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Racist Comments Directed at Colorado Avalanche Player Leave Fans in Hot Water

Racist Comments Directed at Colorado Avalanche Player Leave Fans in Hot Water

Syntrio advocates civility, respect, and positive workplace culture. We believe that employees are in the best position to succeed when they work in an inclusive and supportive environment. To achieve this goal, we educate employers and their workforce on preventing harassment and discrimination, civility and respect, diversity, equity and inclusion, empowerment to speak up when something is wrong, and mindfulness. On May 22, 2022, an ESPN.com report shows the intersection of all these elements in the worst possible way.

During game 3 of a second-round NHL Playoff series between the Colorado Avalanche and St. Louis Blues, Avalanche forward Nazim Kadri (Canadian of Lebanese descent and Muslim) collided with the Blues’ goaltender. Kadri’s hit caused the goaltender to be injured and miss the rest of the series. Following game 3, Kadri and his family were subjected to several racially and religiously motivated threats and harassing messages online (which are too graphic to include in this post), suggesting that Kadri is a terrorist wishing to im harm a, and even telling him he committed suicide.

On May 23, the Avalanche announced they were working with members of local law enforcement and that Kadri felt unsafe in his hotel after the game. Kadri defended his actions during the game, and on May 24, Kadri’s wife shared further threatening and racist messages she had received from people purporting to be Blues fans. A representative from the Avalanche reiterated that “racist attacks have no place in hockey and should be investigated and reported on.”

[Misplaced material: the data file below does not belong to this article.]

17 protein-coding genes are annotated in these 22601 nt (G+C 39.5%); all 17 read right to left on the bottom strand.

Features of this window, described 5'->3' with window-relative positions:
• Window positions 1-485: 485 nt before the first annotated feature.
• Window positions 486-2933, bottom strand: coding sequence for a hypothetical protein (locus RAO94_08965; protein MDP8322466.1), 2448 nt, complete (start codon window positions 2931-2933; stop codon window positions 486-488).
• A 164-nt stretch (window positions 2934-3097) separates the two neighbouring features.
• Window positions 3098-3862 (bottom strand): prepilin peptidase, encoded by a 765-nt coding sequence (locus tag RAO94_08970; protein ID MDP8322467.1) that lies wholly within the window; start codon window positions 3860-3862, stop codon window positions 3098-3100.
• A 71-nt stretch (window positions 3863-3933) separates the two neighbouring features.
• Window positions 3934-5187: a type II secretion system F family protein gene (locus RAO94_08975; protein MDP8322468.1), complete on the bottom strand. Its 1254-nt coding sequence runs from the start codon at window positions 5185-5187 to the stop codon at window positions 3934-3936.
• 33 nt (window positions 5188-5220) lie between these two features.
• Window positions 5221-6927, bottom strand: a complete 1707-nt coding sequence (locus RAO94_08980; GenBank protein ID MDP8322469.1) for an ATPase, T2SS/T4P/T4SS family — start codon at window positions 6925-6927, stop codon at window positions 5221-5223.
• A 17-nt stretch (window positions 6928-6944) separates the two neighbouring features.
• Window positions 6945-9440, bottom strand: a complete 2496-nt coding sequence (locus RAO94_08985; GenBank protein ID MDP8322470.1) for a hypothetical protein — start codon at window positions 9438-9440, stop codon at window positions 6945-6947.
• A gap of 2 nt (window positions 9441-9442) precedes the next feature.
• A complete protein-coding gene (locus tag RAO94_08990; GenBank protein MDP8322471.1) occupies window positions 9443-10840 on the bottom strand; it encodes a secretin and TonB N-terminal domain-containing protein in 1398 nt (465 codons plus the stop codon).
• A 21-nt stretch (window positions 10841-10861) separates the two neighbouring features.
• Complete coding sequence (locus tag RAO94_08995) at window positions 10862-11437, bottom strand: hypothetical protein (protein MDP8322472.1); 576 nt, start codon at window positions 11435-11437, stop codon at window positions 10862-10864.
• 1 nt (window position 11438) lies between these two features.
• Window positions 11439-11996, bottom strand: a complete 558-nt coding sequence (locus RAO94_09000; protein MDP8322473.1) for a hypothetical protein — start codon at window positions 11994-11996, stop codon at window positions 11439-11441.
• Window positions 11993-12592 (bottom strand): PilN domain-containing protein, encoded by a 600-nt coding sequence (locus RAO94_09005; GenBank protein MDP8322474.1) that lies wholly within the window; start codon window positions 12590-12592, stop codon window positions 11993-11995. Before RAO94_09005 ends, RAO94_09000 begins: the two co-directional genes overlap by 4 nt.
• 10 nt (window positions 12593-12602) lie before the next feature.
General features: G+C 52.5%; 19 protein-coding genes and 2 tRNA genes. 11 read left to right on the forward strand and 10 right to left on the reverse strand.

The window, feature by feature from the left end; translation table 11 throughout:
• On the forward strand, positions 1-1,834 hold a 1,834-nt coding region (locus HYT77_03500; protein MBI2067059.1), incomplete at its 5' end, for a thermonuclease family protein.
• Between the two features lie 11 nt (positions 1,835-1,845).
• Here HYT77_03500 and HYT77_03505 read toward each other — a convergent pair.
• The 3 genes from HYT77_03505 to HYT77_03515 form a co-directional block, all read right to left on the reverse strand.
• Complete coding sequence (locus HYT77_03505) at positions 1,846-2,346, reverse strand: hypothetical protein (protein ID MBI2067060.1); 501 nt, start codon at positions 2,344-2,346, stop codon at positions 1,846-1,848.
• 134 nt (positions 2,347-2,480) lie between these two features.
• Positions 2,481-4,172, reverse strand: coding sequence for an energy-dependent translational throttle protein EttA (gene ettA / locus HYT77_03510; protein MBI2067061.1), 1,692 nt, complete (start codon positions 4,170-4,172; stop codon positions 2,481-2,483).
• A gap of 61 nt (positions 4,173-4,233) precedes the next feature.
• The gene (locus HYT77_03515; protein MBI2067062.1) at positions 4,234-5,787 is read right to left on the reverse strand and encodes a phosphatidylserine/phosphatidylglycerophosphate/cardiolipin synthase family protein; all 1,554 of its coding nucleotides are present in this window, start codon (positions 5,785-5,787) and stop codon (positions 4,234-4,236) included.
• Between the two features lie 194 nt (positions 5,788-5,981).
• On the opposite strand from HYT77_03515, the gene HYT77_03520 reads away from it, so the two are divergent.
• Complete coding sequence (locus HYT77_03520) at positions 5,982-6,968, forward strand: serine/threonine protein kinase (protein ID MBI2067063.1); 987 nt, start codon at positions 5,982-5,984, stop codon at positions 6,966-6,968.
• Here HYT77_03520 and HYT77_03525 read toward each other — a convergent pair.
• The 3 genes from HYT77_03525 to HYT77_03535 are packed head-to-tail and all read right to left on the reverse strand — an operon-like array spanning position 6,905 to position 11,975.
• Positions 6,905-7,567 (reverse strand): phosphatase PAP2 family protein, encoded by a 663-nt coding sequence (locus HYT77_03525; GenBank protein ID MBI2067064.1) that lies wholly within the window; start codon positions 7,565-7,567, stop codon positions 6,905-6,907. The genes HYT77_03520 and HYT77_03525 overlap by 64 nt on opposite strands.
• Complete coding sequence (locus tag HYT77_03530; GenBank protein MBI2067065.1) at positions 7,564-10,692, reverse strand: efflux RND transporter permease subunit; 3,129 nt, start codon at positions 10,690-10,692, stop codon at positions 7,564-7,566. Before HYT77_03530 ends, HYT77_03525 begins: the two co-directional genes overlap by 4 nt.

The situation surrounding Kadri is the essence of a hostile work environment wherein an employee in despair had to report threatening actions received by himself and his family. While the employer (the Avalanche and the league) immediately reacted and spoke out, the fact that an individual was subject to racially and religiously motivated harassment while performing his job indicates a significant disconnect between the family-oriented and diverse culture of the NHL and its member clubs promote and what is going on within the league and in its arenas. This story dovetails on several homophobic incidents occurring during NHL games, for which the company issued suspensions.

People think of professional sports as entertainment and an escape, and such joy is what these organizations sell. But these are workplaces just like any other, and when employees are subjected to intolerable work environments, it is clear the culture needs to change. When players, fans, and coaches are routinely embroiled in controversy over harassing comments, the employer must take notice and make an effort to change its culture before the operation crumbles. The type of messages Kadri received are unacceptable in any environment, much less the workplace. No matter what business an employer is engaged in, its customers have no right to harass people trying to do their job.

While professional sports are a high-profile environment, the incidents that Kadri reported are common throughout the business. Too many organizations allow employees to be subjected to harassment and discrimination. In many organizations, these incidents lead to high-profile lawsuits and charges that ultimately cost millions of dollars to settle, but the human element is more critical. No employee should be subjected to racist and religiously harassing remarks. Syntrio has worked hard to create a program that centers on cultural improvement and tolerance of people from all backgrounds. We strongly recommend all employers consult with a staff member to see how we can help your organization prevent ugly incidents like the one that occurred following game 3 of the Avalanche/Blues series. We hope to help you keep your employees happy and free from harassment.

Since 2007, Jonathan has practiced labor and employment law on behalf of management. Jonathan focuses his practice on advising employers on the prevention of harassment and discrimination issues, with an emphasis on providing in-person harassment training programs to companies of all sizes. Jonathan is licensed in California, Illinois, and Wisconsin, and maintains a national advice practice.

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